To lay the groundwork a little, this site uses Jekyll and is hosted on GitHub Pages. Whenever I make a new project that I want to include on the site, I just create a new page in markdown and build out from there. When I made my reading list app, I used Vue and included that without issue. React, on the other hand, has proven to be a little more complex. Which, typical. For this project, I wanted to display information about upcoming SpaceX launches.

The ever-popular Create React App makes it really easy to get started with React. It can be installed globally with npm install -g create-react-app. Then, to start this project, I ran create-react-app next-spacex-launch in the root of my site. This created a new directory and placed a very simple app in it, and then started up a development server. So, with my Jekyll site running, I had the site at localhost:4000 and the React app running at localhost:3000. Neat, but I wanted React to be running at the subdirectory address. Instead, it was inside of a /build folder within that subdirectory. So, going to /next-space-launch was a 404.

At this point, I realized that maybe Create React App isn’t quite the right approach for this project. After doing a little digging, I’ve found that Create React App isn’t really meant for customization. This is fine for most projects, but I needed a little more control. Fortunately, Create React App has the capability to “eject” itself. Essentially, in order to stay simple, it tucks quite a bit of functionality away out of sight. This keeps things tidy, but how am I supposed to experiment like that? There’s a great explanation of the ejection process in the beginning of this post on Medium.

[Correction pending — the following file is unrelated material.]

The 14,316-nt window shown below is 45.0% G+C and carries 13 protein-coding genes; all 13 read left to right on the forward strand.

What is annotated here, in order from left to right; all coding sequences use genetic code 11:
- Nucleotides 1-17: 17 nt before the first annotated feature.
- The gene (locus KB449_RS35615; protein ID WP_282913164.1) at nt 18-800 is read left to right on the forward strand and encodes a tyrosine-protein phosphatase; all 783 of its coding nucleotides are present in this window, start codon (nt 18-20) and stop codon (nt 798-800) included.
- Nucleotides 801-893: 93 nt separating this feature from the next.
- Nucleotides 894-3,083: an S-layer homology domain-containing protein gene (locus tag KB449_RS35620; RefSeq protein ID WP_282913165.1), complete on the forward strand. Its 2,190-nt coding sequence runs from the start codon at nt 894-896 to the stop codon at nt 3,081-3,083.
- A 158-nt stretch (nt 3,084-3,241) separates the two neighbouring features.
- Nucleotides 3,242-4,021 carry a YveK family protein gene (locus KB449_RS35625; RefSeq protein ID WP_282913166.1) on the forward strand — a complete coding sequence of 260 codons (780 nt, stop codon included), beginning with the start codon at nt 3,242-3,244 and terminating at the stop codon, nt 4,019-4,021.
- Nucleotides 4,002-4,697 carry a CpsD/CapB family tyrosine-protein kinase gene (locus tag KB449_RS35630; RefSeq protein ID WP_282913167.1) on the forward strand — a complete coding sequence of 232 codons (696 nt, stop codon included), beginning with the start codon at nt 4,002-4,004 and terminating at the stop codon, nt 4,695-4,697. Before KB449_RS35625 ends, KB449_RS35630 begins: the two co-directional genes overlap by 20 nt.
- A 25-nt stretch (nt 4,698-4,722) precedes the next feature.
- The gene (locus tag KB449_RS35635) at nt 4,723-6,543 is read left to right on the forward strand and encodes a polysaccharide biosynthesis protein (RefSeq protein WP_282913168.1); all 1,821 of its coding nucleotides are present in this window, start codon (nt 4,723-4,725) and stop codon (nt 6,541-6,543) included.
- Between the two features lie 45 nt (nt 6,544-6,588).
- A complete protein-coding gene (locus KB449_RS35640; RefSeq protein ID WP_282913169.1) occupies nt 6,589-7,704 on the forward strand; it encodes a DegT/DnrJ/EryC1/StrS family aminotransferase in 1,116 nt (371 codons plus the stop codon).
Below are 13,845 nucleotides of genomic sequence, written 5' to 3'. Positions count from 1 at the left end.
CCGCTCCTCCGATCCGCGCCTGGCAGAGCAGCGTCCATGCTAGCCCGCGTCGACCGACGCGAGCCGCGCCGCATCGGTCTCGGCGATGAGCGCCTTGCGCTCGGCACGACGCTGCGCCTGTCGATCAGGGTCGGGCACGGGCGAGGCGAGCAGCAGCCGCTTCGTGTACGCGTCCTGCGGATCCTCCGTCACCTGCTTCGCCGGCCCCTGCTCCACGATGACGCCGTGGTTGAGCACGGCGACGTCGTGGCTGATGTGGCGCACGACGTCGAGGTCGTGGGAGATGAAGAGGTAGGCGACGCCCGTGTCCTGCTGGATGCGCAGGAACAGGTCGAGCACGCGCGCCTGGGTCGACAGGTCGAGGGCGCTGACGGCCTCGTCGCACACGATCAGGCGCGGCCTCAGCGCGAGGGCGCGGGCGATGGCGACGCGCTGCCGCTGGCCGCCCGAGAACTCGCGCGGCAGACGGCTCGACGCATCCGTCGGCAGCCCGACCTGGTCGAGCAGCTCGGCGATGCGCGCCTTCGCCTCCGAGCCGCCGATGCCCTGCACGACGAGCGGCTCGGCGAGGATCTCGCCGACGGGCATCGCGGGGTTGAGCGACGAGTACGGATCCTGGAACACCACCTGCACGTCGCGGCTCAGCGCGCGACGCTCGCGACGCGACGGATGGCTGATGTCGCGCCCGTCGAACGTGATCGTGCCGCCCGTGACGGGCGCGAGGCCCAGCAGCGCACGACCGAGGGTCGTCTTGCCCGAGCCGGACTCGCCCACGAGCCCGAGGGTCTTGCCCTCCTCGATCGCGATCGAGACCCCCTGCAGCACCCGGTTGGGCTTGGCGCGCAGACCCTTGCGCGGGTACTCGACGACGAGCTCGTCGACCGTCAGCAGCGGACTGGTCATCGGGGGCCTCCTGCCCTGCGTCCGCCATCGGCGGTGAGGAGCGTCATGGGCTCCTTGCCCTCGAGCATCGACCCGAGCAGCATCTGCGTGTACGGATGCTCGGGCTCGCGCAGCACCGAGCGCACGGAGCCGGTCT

So, I ejected. gasp!

Reasons I ejected:

  • I didn’t want the bundle to include a hash. This was making it difficult to include via Jekyll templates. I was able to work around this by renaming the file through package.json, but that unnecessarily slows the build down a little.
  • I kept getting a 404 on the bundle’s .map file, and there was no way to skip that in the build process without deleting the file each time.
  • I didn’t want to set up a service worker.
  • Most importantly, I wanted to experiment and learn more about the internal mechanisms. That’s reason enough, after all.

After the ejection process is complete, quite a few files are made available in a config folder. In it, there is a webpack configuration file for both development and production. Through it, I was able to make all of the changes that I listed above.

Coming at the project from this direction helped give me a jump start. I would have had a lot to figure out if I had started from scratch, and it would have taken much longer to get to a place where I could actually start on the project itself. By ejecting the app after getting my bearings, I was able to get comfortable enough before digging deeper. That being said, Create React App really wasn’t meant to be used within another project. Which, I probably should’ve known. Now I do.

In the end, I was able to place inside of the /next-spacex-launch directory, and then point to main.js inside of the build folder. I am including all of the styles as part of the Jekyll build process, so it’s just the script that is needed. I certainly have more to say about the app itself and how I’m displaying the data, but that’s for another day.